Splendors and Glooms: A Book Review


Splendors and Glooms

Splendors and Glooms by Laura Amy Schlitz

Summary: The master puppeteer, Gaspare Grisini, is so expert at manipulating his stringed puppets that they appear alive. Clara Wintermute, the only child of a wealthy doctor, is spellbound by Grisini’s act and invites him to entertain at her birthday party. Seeing his chance to make a fortune, Grisini accepts and makes a splendidly gaudy entrance with caravan, puppets, and his two orphaned assistants. Lizzie Rose and Parsefall are dazzled by the Wintermute home. Clara seems to have everything they lack — adoring parents, warmth, and plenty to eat. In fact, Clara’s life is shadowed by grief, guilt, and secrets. When Clara vanishes that night, suspicion of kidnapping falls upon the puppeteer and, by association, Lizzie Rose and Parsefall. As they seek to puzzle out Clara’s whereabouts, Lizzie and Parse uncover Grisini’s criminal past and wake up to his evil intentions. Fleeing London, they find themselves caught in a trap set by Grisini’s ancient rival, a witch with a deadly inheritance to shed before it’s too late.

{kindly taken from Amazon}

My Thoughts: A few years ago {2007?}, Laura Amy Schlitz wrote the awesome play Good Masters! Sweet Ladies!, which I not only adored, it also won an award! Clearly, this author has a lot of talent, and I was excited to read her newest book that came out over the summer, Splendors and Glooms. I love dark, historical fiction mysteries, so this seemed right up my alley.

Right away, Schlitz introduces us to our five main characters: Lizzie Rose, Parsefall, Clara, Grisini, and a witch named Cassandra, all of which play a crucial role in the story. Some were more developed than others, like Cassandra, whose back stories I enjoyed read a lot, but ones, like Grisini, I wanted to know a little bit more of. The children, however, were really well-developed, and I was surprised at how much information the author included without interrupting the flow of the story. My favorite would have to be Clara, for I loved her innocence and her willingness to help. I also loved one of the supporting characters, Dr. Wintermute, Clara’s dad, because you could really tell that he was a good dad :) I love finding good parents in stories, because more often than not, the parental figures are usually absent.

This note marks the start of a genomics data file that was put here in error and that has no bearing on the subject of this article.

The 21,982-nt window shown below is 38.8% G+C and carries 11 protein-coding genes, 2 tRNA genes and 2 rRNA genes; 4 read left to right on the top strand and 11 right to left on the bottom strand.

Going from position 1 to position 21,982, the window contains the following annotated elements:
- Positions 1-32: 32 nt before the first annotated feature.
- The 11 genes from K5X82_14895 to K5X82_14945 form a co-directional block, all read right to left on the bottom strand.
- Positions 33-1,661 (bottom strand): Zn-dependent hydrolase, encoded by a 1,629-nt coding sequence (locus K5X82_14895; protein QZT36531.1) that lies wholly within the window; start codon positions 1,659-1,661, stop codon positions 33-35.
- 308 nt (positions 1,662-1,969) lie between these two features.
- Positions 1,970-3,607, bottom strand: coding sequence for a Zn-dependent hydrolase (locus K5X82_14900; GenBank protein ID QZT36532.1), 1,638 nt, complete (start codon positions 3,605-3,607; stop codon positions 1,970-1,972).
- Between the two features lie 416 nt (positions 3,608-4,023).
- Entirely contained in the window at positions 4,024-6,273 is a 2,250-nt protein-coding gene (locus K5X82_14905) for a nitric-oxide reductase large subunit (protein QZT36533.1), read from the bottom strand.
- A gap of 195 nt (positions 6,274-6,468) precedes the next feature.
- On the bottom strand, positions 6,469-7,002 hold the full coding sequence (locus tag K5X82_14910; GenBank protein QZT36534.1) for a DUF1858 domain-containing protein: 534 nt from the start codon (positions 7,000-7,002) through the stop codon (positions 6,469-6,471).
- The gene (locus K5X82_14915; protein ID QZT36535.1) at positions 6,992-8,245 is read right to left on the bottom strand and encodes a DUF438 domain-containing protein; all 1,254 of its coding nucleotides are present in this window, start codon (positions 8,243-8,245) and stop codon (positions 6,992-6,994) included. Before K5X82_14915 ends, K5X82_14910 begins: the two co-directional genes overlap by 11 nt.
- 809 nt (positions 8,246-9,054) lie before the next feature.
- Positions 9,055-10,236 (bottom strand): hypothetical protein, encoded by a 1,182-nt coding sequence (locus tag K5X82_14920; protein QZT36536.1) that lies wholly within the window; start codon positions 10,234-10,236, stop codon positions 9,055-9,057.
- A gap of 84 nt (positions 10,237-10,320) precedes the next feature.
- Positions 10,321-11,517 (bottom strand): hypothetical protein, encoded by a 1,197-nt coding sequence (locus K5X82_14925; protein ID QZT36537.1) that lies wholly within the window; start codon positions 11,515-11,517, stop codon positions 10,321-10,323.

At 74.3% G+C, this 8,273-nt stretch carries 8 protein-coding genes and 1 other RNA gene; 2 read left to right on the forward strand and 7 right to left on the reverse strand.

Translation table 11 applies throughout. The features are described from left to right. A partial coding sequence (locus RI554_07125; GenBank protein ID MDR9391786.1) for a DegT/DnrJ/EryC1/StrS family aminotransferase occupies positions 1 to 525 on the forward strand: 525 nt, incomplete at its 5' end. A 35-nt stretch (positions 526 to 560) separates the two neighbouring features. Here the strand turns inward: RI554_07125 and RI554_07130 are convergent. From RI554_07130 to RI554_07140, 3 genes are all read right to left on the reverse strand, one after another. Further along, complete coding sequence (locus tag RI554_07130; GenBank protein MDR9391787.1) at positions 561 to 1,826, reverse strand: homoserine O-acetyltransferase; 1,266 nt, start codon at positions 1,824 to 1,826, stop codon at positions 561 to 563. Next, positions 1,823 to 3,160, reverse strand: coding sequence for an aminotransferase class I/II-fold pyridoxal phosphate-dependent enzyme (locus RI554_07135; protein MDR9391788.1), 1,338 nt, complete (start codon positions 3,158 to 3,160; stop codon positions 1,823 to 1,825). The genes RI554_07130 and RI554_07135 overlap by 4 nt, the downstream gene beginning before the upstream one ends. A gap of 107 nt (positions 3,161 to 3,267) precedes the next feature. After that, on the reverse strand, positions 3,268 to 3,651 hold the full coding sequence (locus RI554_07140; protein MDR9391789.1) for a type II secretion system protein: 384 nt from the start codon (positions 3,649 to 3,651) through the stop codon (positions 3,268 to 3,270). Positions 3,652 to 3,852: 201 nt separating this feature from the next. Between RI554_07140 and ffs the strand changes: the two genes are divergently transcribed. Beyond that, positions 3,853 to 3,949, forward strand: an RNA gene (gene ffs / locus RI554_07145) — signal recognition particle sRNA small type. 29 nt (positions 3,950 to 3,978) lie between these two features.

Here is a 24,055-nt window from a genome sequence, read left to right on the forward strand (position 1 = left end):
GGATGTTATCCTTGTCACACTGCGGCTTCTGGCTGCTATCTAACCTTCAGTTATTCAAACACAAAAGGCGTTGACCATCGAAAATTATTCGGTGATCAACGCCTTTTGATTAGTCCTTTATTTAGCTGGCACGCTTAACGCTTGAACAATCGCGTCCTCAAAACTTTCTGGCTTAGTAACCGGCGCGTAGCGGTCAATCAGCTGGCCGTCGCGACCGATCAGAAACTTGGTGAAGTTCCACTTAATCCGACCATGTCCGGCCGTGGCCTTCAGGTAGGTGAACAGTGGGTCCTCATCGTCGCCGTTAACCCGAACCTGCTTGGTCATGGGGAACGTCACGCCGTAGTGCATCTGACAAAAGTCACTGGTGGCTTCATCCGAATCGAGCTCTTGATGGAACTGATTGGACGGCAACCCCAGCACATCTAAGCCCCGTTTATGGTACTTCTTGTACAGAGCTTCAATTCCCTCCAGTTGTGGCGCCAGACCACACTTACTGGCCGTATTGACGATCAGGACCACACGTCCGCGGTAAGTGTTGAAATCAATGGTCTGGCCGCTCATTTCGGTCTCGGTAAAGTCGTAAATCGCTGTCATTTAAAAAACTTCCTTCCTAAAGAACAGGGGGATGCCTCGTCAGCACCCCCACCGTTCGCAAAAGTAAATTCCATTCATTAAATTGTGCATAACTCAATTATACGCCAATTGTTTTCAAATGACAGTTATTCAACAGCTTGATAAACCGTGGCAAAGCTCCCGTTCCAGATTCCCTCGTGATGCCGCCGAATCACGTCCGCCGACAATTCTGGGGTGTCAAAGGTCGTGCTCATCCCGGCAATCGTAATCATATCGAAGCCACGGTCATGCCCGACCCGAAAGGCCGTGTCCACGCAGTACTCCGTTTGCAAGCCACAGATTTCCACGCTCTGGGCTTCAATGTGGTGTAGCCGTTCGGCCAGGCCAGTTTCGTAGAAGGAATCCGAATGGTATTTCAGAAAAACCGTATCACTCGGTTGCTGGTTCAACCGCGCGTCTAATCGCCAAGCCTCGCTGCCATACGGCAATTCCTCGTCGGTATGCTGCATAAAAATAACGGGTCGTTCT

The plot of this story moved very slowly, and that is really my only complaint. I’m not sure if it was just me {as in it didn’t interest me enough} or that the middle was entertaining. No idea. I do think though that there was a little *too* much description. I’m all for a descriptive paragraph when needed, but I felt like in this case, it was overloading the story.

Overall, this was a solid historical fiction, and I think advanced readers will find interest in it.

*If you like this book, I also recommend The Undrowned Child!

Pros: Good character development and really good imagery.

Cons: The plot moved slowly.

Heads Up: Violence, for the most part, and some minor language.

Overall: I give it 3 stars {***} and I recommend it for 11 and up.

Have a good night watching Glee! :)

Psst. Today’s holiday bloggerare the girls at Fernweh! They have been writing up some lovely posts lately, but my favorite is this one describing Christmas magic.


4 thoughts on “Splendors and Glooms: A Book Review

  1. […] The fall calls for a good historical fiction to read under a warm blanket and a cup of hot chocolate in hand! There are a handful of novels I’m anxious to read in the coming months, not in the least Laura Amy Schlitz’s The Hired Girl. Schlitz, who won the Newbery Medal for her play, Good Masters! Sweet Ladies!, is known for her accurate historical settings and dynamic characters, so I’m excited to grab her latest release. {review} […]


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